Smartphone apps for cancer: A content analysis of the digital health marketplace
Charbonneau, Deborah H.
Beebe-Dimmer, Jennifer L.
Thompson, Hayley S.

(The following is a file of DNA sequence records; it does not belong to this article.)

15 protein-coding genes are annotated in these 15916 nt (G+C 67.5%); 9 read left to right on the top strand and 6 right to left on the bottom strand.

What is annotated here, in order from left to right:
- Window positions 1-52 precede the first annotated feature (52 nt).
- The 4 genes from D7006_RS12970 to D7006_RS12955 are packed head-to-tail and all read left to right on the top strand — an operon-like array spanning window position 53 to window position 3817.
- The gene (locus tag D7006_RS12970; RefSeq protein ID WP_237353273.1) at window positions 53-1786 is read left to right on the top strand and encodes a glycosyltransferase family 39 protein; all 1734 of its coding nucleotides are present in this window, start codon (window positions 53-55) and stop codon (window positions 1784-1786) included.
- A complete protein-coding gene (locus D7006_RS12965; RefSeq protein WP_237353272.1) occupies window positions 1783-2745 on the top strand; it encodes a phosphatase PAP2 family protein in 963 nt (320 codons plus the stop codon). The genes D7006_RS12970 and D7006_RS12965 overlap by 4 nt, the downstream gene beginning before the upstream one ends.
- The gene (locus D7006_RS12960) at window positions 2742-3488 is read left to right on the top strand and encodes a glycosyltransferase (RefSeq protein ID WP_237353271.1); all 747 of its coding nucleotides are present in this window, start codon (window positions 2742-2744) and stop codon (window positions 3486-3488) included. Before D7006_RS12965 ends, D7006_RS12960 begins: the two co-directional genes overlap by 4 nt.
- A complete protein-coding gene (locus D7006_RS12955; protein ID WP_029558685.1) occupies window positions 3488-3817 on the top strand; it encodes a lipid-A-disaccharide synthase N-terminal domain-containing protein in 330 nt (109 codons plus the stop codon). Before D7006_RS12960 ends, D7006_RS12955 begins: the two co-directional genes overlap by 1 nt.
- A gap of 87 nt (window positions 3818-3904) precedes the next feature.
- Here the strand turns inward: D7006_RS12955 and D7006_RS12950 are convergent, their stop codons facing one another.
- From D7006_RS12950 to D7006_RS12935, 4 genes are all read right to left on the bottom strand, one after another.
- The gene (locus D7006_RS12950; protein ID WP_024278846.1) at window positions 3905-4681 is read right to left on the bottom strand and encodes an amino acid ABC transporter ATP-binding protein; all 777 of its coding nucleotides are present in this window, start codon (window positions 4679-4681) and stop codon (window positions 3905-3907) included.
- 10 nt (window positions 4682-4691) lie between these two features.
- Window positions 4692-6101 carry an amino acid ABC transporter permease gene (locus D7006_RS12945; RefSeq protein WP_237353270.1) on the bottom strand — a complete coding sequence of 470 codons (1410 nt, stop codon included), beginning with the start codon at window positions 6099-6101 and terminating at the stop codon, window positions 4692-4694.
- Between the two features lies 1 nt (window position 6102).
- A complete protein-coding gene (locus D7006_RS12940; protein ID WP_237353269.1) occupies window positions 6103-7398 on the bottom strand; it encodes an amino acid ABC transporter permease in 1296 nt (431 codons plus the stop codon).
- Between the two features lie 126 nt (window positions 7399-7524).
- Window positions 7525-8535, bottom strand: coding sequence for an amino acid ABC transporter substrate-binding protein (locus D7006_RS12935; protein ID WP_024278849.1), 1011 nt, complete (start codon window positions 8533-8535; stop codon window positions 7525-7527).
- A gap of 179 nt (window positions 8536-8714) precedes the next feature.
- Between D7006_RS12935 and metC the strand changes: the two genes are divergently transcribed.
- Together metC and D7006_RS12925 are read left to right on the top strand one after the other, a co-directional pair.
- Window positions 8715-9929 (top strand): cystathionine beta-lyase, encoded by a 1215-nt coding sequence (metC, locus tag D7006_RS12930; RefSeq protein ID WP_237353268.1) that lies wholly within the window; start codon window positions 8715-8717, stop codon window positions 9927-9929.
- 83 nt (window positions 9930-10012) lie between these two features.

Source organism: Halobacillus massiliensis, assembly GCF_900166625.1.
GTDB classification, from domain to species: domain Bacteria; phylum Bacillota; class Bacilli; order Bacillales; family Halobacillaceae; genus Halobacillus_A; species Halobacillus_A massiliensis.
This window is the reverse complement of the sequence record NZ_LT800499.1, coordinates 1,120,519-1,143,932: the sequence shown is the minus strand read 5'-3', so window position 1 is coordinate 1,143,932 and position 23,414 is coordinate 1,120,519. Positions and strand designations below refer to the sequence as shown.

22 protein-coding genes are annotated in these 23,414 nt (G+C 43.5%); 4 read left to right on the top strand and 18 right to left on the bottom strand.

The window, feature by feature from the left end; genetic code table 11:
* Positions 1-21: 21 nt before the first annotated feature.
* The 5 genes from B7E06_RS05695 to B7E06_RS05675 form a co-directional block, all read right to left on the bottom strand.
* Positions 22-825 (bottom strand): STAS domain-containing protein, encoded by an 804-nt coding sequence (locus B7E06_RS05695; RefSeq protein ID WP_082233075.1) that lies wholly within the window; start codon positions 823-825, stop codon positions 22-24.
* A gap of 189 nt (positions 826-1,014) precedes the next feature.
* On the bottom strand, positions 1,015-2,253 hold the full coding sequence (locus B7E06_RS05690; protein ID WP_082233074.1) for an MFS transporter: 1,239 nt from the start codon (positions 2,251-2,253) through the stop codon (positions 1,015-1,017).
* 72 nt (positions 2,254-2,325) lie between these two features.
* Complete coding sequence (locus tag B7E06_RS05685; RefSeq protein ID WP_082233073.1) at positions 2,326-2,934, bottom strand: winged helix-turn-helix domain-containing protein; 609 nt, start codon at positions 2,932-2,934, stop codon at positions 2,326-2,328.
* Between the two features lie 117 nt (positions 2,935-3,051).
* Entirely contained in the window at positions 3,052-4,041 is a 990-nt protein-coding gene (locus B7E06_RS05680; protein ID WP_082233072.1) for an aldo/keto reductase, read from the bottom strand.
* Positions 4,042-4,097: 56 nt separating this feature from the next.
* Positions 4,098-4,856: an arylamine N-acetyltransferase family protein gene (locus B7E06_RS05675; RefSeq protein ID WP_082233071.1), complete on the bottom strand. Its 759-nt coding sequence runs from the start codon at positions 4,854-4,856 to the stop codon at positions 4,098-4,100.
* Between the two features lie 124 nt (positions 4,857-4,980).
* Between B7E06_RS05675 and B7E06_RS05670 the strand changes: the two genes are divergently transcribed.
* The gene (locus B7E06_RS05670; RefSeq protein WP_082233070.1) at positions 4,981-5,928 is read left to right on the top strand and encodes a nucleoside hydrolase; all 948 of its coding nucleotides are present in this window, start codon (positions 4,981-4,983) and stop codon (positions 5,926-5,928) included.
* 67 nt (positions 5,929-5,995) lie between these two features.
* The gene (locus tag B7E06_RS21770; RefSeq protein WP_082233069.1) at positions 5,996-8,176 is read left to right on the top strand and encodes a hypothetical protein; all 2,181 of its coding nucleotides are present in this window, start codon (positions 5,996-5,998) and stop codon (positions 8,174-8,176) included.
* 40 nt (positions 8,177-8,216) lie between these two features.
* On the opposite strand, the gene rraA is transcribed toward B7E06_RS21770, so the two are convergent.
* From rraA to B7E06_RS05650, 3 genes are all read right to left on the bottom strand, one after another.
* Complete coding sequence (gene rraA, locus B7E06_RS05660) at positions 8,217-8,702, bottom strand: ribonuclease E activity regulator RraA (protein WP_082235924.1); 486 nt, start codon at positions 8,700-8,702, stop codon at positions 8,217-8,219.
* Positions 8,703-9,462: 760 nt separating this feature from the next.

Objective The purpose of this study was to examine the state of smartphone applications for cancer intended for the general public with a focus on interactive features, content sources, and application developer affiliations. The level of health provider involvement in screening or appraising application content was also assessed. Methods A total of 123 apps were identified for analysis from two major mobile application marketplaces (Apple iTunes = 40; Google Play = 83). Application characteristics were collected, analyzed, and reported. These included the mobile platform, cost, application developer affiliation, date of last update, purpose of application, content sources, and interactive features. Results In the study sample, 50% of the applications focused on general information for cancer (62/123). Next, this was followed by applications for breast cancer (15%, 19/123) and skin cancer (7%, 8/123). Only 10% of application descriptions (12/123) identified sources for application content. Interactive features included the ability to monitor symptoms, side effects, treatments, and chronic pain (20%, 25/123). Only 3% of the applications (4/123) stated content had been evaluated by health providers. Conclusions This study contributes an updated analysis of applications for cancer available in the digital health marketplace. The findings have implications for information quality and supportive resources for cancer care. More transparent information about content sources, organizational affiliations, and level of health provider oversight in screening application content is warranted. Recommendations for improving the quality of cancer applications are also offered. Keywords